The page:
I did not indeed imagine they were read, and (I suppose I may say) enjoyed right round upon the other side of the big Football we have the honour to inhabit. And as your present was the first sign to the contrary, I feel I have been very ungrateful in not writing earlier to acknowledge the receipt. I dare say, however, you hate writing letters as much as I can do myself (for if you like my article, I may presume other points of sympathy between us); and on this hypothesis you will be ready to forgive me the delay.

I may mention with regard to the piece of verses called 'Such is Life,' that I am not the only one on this side of the Football aforesaid to think it a good and bright piece of work, and recognised a link of sympathy with the poets who 'play in hostelries at euchre.' - Believe me, dear sir, yours truly,

R. L S.



MY DEAR SIR, - I am afraid you must already have condemned me for a very idle fellow truly. Here it is more than two months since I received your letter; I had no fewer than three journals to acknowledge; and never a sign upon my part. If you have seen a CORNHILL paper of mine upon idling, you will be inclined to set it all down to that. But you will not be doing me justice. Indeed, I have had a summer so troubled that I have had little leisure and still less inclination to write letters. I was keeping the devil at bay with all my disposable activities; and more than once I thought he had me by the throat. The odd conditions of our acquaintance enable me to say more to you than I would to a person who lived at my elbow. And besides, I am too much pleased and flattered at our correspondence not to go as far as I can to set myself right in your eyes.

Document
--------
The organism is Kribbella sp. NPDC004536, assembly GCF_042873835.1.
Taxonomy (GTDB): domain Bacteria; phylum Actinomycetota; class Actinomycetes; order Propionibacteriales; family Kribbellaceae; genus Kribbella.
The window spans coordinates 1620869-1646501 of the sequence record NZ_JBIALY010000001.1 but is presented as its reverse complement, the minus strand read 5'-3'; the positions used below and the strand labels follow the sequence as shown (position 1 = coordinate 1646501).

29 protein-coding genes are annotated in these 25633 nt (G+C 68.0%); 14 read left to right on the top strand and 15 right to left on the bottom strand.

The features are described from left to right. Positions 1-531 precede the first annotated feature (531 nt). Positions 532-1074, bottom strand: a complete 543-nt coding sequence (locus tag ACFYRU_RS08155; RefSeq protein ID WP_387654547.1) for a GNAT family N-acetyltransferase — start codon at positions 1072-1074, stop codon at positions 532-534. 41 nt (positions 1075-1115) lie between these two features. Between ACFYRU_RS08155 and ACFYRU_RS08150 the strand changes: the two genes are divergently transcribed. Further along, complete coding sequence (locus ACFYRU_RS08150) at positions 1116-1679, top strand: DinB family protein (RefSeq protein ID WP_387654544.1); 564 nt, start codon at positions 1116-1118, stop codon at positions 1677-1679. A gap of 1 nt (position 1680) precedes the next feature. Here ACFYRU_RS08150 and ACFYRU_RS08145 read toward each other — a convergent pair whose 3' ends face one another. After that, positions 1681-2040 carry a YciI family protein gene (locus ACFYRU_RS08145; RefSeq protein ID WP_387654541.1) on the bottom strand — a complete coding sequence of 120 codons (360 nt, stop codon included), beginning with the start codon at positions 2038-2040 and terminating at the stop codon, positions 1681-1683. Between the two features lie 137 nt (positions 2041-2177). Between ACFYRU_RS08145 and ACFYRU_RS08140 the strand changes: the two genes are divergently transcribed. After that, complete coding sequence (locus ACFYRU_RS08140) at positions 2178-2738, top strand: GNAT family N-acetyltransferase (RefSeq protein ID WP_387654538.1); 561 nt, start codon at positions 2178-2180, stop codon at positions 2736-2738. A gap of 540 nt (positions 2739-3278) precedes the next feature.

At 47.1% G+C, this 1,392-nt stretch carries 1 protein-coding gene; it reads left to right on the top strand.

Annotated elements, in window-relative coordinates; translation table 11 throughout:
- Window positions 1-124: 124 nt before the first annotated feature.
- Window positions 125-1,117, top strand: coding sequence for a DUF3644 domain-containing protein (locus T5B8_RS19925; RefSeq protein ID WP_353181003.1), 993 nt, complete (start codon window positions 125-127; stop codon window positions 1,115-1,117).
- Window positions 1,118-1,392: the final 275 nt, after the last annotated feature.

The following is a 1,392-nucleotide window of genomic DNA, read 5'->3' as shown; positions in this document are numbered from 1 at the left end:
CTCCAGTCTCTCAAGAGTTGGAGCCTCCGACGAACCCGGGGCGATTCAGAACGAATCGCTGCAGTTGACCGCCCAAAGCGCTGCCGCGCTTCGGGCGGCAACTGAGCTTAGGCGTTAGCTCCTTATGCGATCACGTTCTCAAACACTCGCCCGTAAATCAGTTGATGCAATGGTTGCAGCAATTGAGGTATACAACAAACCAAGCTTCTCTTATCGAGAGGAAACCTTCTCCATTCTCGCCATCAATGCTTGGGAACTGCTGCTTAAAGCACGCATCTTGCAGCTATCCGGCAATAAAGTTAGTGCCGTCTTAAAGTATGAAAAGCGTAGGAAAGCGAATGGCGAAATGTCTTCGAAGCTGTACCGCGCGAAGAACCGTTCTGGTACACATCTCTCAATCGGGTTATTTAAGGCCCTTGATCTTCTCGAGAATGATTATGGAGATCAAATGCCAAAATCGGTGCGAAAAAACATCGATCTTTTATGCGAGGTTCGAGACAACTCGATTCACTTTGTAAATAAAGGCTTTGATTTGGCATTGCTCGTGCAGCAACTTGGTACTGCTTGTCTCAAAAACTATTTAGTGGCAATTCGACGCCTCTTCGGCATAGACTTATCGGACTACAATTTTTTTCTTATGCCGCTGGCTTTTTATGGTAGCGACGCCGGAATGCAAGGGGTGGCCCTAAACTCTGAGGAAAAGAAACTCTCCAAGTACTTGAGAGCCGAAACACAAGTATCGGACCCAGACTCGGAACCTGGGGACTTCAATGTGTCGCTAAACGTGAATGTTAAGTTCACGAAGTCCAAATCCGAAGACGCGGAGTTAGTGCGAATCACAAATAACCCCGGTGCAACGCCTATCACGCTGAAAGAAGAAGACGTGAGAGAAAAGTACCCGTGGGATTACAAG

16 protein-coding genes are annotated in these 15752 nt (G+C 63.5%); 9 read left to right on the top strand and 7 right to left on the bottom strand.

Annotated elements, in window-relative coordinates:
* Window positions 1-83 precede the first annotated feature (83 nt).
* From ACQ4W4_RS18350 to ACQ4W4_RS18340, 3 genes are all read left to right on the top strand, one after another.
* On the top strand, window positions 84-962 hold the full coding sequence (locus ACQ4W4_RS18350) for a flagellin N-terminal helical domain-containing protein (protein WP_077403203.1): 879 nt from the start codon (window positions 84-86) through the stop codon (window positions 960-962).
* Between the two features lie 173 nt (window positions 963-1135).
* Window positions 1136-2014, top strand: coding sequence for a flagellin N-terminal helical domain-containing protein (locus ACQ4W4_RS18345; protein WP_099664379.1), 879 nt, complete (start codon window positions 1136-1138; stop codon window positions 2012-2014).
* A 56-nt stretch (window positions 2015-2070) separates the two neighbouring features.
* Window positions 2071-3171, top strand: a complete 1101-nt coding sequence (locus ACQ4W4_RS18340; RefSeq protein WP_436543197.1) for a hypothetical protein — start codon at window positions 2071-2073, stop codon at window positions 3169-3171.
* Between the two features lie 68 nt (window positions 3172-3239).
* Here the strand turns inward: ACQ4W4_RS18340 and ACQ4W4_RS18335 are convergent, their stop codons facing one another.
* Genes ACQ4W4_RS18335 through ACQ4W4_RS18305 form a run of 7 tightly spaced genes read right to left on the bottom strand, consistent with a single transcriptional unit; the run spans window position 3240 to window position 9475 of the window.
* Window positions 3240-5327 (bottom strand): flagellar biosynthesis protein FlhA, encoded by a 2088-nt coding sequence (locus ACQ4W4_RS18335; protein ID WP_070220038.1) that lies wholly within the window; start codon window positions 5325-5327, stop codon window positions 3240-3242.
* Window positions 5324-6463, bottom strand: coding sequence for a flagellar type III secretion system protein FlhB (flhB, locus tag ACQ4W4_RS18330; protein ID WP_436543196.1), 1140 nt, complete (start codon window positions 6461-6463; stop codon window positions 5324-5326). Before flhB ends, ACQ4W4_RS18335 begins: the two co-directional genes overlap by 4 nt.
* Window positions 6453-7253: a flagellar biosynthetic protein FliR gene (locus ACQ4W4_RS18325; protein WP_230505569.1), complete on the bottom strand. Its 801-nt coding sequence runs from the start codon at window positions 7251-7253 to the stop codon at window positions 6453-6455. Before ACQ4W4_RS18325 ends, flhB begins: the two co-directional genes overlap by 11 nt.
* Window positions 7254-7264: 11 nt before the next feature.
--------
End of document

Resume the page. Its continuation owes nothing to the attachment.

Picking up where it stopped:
In this damnable confusion (I beg pardon) I have lost all my possessions, or near about, and quite lost all my wits. I wish I could lay my hands on the numbers of the REVIEW, for I know I wished to say something on that head more particularly than I can from memory; but where they have escaped to, only time or chance can show. However, I can tell you so far, that I was very much pleased with the article on Bret Harte; it seemed to me just, clear, and to the point. I agreed pretty well with all you said about George Eliot: a high, but, may we not add? - a rather dry lady. Did you - I forget - did you have a kick at the stern works of that melancholy puppy and humbug Daniel Deronda himself? - the Prince of prigs; the literary abomination of desolation in the way of manhood; a type which is enough to make a man forswear the love of women, if that is how it must be gained. . . . Hats off all the same, you understand: a woman of genius.

Of your poems I have myself a kindness for 'Noll and Nell,' although I don't think you have made it as good as you ought: verse five is surely not QUITE MELODIOUS. I confess I like the Sonnet in the last number of the REVIEW - the Sonnet to England.

Please, if you have not, and I don't suppose you have, already read it, institute a search in all Melbourne for one of the rarest and certainly one of the best of books - CLARISSA HARLOWE. For any man who takes an interest in the problems of the two sexes, that book is a perfect mine of documents. And it is written, sir, with the pen of an angel. Miss Howe and Lovelace, words cannot tell how good they are! And the scene where Clarissa beards her family, with her fan going all the while; and some of the quarrel scenes between her and Lovelace; and the scene where Colonel Marden goes to Mr. Hall, with Lord M. trying to compose matters, and the Colonel with his eternal 'finest woman in the world,' and the inimitable affirmation of Mowbray - nothing, nothing could be better! You will bless me when you read it for this recommendation; but, indeed, I can do nothing but recommend Clarissa. I am like that Frenchman of the eighteenth century who discovered Habakkuk, and would give no one peace about that respectable Hebrew.

The Letters of Robert Louis Stevenson - Volume 1 Page 41

Robert Louis Stevenson

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